Finally, and important, make sure you are aware of the current trends of design and follow it pushing the envelope forward to stay ahead. Over the years the designs for overlays have gone through different styles of themes. Back in the Justin.tv days everybody just had a plain camera, next we moved into the over-the-top flashy and busy overlays that took up way too much screen space, and today we are settling into a more modern minimalist overlay theme focusing more on clean designs allowing viewer focus back onto the content.

This is what you want your designs to be, they should complement your content; not be your content! Keep it super simple.


Widgets bring your stream to life. They can interact with the audience, let it be a rotating metric information panel, a hype bar animation, or a now playing popup when you are playing music. These widgets can be very simple to add and further boost your perceived image of being a professional. Today, most widgets are available through StreamElements or Streamlabs where it’s a simple browser source you copy/paste into OBS.

You should try and incorporate any widgets into your overall theme and overlay layout so that they look natural and not out of place. Let it be a now playing widget on your intermission screen so that during a break your viewers can see what song is playing. Maybe it’s an animated hype-train bar of a drinking glass filling with water as the hype-train reaches its goal. The point is, these are all positive engaging tools that sets your stream apart from the generic streamer next to you on the browse category page.


Seriously, lighting is almost always overlooked and lastly updated by new or small streamers. It can be so cheap to improve and the quality benefit obtained will be magnitudes better than investing in more expensive equipment. Look at it this way, a cheap $70 webcam with good appropriate lighting WILL look better than a $3,000 camera with poor lighting. It’s really that simple, the camera produces quality images via the light exposure obtained. No light equals no quality.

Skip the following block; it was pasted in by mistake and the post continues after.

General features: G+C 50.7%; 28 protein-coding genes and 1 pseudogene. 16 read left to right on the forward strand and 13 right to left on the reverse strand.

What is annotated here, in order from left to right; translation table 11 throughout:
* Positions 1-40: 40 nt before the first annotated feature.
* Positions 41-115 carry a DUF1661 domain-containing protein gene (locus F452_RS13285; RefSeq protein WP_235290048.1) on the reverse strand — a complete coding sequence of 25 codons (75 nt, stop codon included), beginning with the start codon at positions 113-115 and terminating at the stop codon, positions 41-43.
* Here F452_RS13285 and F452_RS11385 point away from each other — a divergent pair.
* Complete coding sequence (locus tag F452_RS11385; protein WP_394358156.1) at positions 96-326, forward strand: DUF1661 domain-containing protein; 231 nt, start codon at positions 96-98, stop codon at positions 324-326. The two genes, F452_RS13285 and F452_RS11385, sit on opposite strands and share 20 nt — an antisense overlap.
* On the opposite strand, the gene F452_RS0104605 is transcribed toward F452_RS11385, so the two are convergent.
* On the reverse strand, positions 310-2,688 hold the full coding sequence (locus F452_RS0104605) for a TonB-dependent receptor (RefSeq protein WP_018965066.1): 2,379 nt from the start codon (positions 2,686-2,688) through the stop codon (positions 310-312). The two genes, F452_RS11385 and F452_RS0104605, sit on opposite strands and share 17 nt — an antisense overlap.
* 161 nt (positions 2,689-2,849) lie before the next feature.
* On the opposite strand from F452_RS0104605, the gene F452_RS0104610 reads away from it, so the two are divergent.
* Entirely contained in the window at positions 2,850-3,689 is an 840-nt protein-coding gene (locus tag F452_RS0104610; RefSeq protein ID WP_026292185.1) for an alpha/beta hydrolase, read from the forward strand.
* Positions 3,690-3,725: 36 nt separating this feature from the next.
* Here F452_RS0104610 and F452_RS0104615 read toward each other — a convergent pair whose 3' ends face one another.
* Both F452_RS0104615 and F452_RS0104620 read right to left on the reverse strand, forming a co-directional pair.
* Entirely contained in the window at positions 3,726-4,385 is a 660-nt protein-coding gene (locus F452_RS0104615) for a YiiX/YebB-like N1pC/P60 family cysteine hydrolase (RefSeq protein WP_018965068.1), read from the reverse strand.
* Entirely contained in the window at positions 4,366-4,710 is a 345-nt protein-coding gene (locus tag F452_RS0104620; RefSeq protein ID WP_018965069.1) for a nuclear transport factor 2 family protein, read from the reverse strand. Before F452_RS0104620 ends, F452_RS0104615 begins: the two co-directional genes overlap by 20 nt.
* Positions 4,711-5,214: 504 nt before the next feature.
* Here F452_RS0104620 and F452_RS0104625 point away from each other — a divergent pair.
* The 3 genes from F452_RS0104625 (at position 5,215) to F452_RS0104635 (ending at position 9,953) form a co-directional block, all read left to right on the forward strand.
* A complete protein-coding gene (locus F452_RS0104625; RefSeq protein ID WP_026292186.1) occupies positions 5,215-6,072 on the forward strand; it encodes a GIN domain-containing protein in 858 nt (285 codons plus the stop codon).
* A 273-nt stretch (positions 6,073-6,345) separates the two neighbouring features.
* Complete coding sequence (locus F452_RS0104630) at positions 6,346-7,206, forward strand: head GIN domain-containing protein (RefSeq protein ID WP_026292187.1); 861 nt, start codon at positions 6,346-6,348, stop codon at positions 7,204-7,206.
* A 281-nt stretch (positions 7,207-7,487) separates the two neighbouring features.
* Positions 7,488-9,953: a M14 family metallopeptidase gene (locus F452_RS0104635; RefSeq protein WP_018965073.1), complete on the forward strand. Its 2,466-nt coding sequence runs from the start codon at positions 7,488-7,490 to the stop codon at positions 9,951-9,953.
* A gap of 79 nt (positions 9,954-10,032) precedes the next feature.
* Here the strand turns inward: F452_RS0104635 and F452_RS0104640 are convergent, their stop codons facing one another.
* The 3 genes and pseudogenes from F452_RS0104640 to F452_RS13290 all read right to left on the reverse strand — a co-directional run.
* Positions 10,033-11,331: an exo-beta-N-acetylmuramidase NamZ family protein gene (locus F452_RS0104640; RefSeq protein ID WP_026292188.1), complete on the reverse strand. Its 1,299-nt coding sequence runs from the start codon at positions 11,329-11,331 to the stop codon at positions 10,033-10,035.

Remember the reference to the order of importance taught in universities for video production? Yea, the order taught goes Audio -> Lighting -> Video. Your video resolution should be the least stressed about upgrade when starting out; but, unfortunately, it’s the most focused area small streamers focus on.

Streaming with lighting can be an adjustment if you are not used to it. Some streamers simply refuse to use appropriate lighting because it “hurts their eyes.” Well yes, nobody enjoys having bright lights in their face for 5-8 hours a day, but suck it up if you want to do this as supplemental income or even a career. It’s work, it’s not sitting back relaxed getting paid for playing video games. Nobody likes bright light in their eyes, but you get used to it and after some time it’s just part of streaming.

Self Awareness and Reflection

What is meant here is after ending a stream, go into the VOD and watch your episode to analyze yourself and take notes on areas to improve. This could mean slouching often, touching your face with your hands too much, frequently using “umm” or “hmm” words when nervous speaking, or simply poor camera etiquette of never looking into the camera as though you are talking specifically to the viewers.

Review your audio, pay attention to your overlay, analyze your webcam is your lighting adequate across the time period. Take a notebook and write down the areas you want to do differently. Do it for every stream and soon you will notice if you have trends or patterns you really need to focus on improving.

Lastly, don’t overdo it. It’s a long and slow journey to developing that professional image you desire. It will come with time and probably many failures along the way. Keep at it day-by-day and keep reflecting on areas to change and focus and soon enough you will be looking back on your first VOD’s cringing how you looked starting out. Until then, have some fun along the way my fellow streamers!